The weather in 2002 was notoriously hard on the Piedmont. The summer was relatively wet with little sun. In mid-September hail storm hit the vineyards of La Morra and Barolo. To add insult to injury, the storm actually passed through, stopped and reversed course, hitting the vineyards again. In many famous vineyards (ie. Brunate, La Serra) nothing was left but the trunk and canes. For the vineyards that remained warmth and sunshine could have prevented an all out lost but little sun came. Critics were quick to write the vinatage off and, in most cases, rightfully so. However, there were a few producers who managed to make good wines in in this most difficult of vintages. The first that jumps to mind is Paolo Scavino's Bricco Ambroggio.
Bricco Ambroggio is Southern Piedmont in the commune of Roddi. The slightly warmer conditions and a selection of fruit from better exposed sites produced Barolo that rivals an averages producer's from a great vintage. It shows more of the Scavino house style than a particular terroir. Ripe cherries and menthol are framed by the spice box aromas of new Barrique. The palate is full and shedding its tannin at a rapid pace...a blessing for this lighter vintage. What tannin remains gives nice texture. The whole package is kept buoyant by its acidity. The Scavinos seem to have eased off the new barrique in this vintage, a wise choice.
The second successful Barolo of the vintage is that of Domenico Clerico. Clerico is best known for his single-vineyard and proprietary labels; Sori Ginestra, Pajana and Per Cristina. In this troubled vintage Clerico decided to forgo individual bottlings and make one Barolo. I visited Clerico in 2005 and tasted the 2002 blend at that time. He was still debating whether to bottle it under his own name or sell it off in bulk. At the time i was skeptical, the US retail price would be $60, an average price for others Baroli from average vintages. Considering Clerico's generosity at dinner i avoided making any disparaging commnets about the prospect of selling the wine.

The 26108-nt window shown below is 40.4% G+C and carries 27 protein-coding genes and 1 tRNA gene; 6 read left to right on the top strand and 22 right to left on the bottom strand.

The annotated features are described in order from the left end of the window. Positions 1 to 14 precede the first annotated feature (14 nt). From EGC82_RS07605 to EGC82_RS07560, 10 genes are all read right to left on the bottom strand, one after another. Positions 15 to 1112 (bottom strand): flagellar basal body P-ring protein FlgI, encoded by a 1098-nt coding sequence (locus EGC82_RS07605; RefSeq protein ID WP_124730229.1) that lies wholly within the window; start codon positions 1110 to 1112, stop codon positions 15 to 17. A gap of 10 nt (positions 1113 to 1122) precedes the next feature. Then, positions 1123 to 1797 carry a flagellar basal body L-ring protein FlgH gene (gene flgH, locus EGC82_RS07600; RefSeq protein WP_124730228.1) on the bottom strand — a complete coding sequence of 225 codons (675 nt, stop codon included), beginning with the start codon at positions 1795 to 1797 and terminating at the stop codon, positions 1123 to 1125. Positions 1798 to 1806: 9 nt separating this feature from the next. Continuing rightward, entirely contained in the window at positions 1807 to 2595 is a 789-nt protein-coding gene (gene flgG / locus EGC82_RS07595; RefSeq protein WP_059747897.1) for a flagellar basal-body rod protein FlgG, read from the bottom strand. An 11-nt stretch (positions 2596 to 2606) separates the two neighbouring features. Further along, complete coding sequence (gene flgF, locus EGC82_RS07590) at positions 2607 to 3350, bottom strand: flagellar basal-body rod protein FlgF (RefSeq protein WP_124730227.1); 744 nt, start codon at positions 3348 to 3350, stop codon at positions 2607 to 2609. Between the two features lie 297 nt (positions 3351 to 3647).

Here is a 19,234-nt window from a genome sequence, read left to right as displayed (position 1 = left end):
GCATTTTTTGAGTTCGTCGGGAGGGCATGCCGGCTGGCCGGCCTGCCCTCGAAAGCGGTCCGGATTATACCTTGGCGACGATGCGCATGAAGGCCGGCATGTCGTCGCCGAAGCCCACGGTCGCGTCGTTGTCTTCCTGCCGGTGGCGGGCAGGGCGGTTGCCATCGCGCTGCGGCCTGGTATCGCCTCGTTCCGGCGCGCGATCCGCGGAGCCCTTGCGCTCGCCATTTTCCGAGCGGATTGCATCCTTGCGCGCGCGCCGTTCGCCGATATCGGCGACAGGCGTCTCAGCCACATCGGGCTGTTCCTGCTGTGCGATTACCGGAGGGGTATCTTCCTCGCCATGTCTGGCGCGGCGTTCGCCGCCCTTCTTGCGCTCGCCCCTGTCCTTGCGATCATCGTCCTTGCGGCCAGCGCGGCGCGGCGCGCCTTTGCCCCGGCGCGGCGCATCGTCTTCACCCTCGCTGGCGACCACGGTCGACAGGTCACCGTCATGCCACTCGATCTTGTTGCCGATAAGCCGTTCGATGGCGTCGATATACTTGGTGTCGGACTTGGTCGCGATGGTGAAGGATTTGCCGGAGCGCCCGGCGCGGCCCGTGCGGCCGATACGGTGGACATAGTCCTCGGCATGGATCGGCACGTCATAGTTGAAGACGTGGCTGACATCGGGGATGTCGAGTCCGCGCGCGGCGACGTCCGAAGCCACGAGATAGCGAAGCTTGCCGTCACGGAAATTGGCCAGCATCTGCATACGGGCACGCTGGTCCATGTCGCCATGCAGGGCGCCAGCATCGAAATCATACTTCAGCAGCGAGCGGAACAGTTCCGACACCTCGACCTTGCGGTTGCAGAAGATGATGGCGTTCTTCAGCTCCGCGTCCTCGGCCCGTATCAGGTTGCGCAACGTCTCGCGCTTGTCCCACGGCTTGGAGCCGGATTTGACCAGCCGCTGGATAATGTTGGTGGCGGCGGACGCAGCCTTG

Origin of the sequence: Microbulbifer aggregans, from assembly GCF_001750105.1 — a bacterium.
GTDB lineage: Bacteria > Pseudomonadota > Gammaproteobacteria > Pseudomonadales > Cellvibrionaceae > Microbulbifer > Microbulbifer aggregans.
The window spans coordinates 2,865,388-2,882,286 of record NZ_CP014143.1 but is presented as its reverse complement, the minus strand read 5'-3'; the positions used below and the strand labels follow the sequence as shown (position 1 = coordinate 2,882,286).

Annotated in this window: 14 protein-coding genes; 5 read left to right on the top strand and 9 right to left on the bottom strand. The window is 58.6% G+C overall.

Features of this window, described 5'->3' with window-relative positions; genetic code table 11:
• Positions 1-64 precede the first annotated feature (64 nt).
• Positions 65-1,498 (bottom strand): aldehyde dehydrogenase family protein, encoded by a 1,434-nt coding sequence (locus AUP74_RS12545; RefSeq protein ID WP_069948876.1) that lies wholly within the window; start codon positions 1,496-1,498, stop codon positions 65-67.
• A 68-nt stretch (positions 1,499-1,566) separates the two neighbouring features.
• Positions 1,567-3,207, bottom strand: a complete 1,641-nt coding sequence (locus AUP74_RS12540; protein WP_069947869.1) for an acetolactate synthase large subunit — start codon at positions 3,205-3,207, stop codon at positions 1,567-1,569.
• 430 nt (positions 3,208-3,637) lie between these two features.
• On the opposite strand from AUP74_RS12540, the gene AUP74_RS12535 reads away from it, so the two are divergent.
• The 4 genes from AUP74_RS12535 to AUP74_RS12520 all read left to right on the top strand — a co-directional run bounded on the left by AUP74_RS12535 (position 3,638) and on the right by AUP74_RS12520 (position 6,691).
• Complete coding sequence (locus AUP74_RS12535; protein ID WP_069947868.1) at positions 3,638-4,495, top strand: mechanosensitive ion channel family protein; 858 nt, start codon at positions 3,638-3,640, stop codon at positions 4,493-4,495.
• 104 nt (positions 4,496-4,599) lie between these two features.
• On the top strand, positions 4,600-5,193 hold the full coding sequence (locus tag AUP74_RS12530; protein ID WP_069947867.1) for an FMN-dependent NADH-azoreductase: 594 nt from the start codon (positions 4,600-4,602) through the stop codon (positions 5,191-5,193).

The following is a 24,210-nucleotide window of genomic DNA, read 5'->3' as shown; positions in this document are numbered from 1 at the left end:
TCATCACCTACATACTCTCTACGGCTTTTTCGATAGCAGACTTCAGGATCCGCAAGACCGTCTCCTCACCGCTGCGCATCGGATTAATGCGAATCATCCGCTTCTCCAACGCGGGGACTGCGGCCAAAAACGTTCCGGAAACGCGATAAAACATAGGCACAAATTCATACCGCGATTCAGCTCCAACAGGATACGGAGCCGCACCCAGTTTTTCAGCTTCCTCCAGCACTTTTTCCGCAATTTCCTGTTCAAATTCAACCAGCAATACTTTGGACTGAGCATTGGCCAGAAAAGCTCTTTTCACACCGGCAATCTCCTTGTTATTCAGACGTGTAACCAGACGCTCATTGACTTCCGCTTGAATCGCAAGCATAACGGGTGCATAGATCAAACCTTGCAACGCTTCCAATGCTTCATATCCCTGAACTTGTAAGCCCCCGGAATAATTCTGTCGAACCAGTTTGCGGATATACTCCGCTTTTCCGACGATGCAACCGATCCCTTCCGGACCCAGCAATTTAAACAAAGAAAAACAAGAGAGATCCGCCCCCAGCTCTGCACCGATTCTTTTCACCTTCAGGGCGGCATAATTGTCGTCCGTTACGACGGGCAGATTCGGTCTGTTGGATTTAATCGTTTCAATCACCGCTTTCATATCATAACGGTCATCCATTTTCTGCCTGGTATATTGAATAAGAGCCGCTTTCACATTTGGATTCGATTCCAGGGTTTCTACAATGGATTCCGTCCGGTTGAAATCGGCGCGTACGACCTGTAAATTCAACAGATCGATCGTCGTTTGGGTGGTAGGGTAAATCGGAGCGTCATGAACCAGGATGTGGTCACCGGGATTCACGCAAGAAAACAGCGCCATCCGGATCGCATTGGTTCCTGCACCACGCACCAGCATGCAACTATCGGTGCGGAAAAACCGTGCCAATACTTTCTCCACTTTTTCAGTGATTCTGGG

One year later the 2002 arrived on American shores with barely so much as a whimper. Few expected to see wines from 2002 and few bought what showed up. Today, three years later, Clerico's Barolo is reaching its peak, showing its best...and still hard to sell. It's a shame. Today it shows the orange-hued color typical of Monforte. Unlike te Scavino, the Clerico shows aromas and flavors typical of its terroir: dark stone, dried Apricot and, most typical of all, bitter Cherry. What three years ago was a mass of surly tannin has faded into a textural component. The finish lingers with oak, cherry and earth aromas.
2002 Paolo Scavino Barolo Bricco Ambroggio. OH Retail: $20-50
2002 Domenico Clerico Barolo. OH Retail: $20-50